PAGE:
This place matters

This place matters

Thursday, November 6, 2014

Let them eat pie

My favorite word just now: pastiche. A pastiche is, according to the Online Etymology Dictionary, is an artistic work that incorporates elements of work from at least one other artist, era, or style. For instance, the film Pulp Fiction is a pastiche, with the filmmaker creating a new story in the style of the dramatic and lurid pulp novels popular in the first half of the 20th century. 
Pastiche is a French word derived from an Italian one that means pie crust, according to Dictionary.com. So a pastiche is like a pie, in which a variety of ingredients are combined to create a single dishes in which the individual elements are still recognizable.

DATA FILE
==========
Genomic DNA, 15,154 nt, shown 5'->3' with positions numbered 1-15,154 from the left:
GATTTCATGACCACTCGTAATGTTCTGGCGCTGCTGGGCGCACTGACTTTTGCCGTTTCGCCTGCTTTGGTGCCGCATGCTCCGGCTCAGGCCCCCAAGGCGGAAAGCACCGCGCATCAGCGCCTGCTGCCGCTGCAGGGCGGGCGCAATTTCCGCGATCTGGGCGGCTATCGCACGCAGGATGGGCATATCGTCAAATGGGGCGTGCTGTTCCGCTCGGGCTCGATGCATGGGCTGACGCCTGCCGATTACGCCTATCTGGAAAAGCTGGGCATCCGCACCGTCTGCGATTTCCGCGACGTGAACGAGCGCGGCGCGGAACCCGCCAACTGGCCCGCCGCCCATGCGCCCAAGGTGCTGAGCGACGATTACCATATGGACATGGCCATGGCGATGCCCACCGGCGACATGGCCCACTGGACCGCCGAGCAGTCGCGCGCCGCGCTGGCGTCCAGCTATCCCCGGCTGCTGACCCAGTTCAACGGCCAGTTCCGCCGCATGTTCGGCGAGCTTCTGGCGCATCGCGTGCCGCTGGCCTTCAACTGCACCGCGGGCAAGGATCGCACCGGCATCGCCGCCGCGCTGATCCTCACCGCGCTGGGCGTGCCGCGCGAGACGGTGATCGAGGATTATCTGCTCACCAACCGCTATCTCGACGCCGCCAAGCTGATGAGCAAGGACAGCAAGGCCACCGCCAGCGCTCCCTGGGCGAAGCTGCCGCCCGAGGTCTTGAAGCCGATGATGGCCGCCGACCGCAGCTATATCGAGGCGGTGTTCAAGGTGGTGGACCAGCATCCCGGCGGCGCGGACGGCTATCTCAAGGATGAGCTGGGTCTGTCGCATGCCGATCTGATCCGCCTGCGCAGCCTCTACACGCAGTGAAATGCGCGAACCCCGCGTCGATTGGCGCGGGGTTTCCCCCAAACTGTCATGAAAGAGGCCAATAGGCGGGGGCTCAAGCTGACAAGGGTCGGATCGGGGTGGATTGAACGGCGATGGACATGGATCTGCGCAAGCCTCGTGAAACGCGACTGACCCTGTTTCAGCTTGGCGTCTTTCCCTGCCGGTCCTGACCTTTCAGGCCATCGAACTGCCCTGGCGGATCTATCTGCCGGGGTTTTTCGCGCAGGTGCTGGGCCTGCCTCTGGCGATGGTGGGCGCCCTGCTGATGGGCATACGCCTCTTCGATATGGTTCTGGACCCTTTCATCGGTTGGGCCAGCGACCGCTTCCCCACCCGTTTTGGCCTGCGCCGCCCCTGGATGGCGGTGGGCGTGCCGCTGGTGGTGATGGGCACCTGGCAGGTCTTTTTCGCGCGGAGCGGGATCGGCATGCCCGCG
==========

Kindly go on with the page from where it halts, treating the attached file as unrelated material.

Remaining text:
May I interest you in some pastiche pie?
Pastiche is related to pasta, which, according to the Online Etymology Dictionary, comes from the Latin word meaning dough or pastry. Pasta appears to go all the way back to an ancient Greek word for sprinkle.
How about some pasta pastry? 
You've probably already guessed that pastry is related to pasta, both being foods made with dough. 
A pasty is a sophomoric giggle-inducing word for meat and vegetables wrapped in a pie crust and folded over to be eaten on the go, also known as a pocket pie. So this is the part where I was going to joke that pasties, the thing you eat, are etymologically unrelated to pasties, the things that women paste over their nipples because somehow obscuring one's nipples makes it legal to be topless in public (man nipples - no problem; lady nipples - filthy). Anyway, I was going to joke that the words are etymologically unrelated, but it turns out they're totally not. Pastie comes from paste, which also comes from pasta.
Oh yeah, you're looking at pastry pasties. That's happening. 

No comments:

ShareThis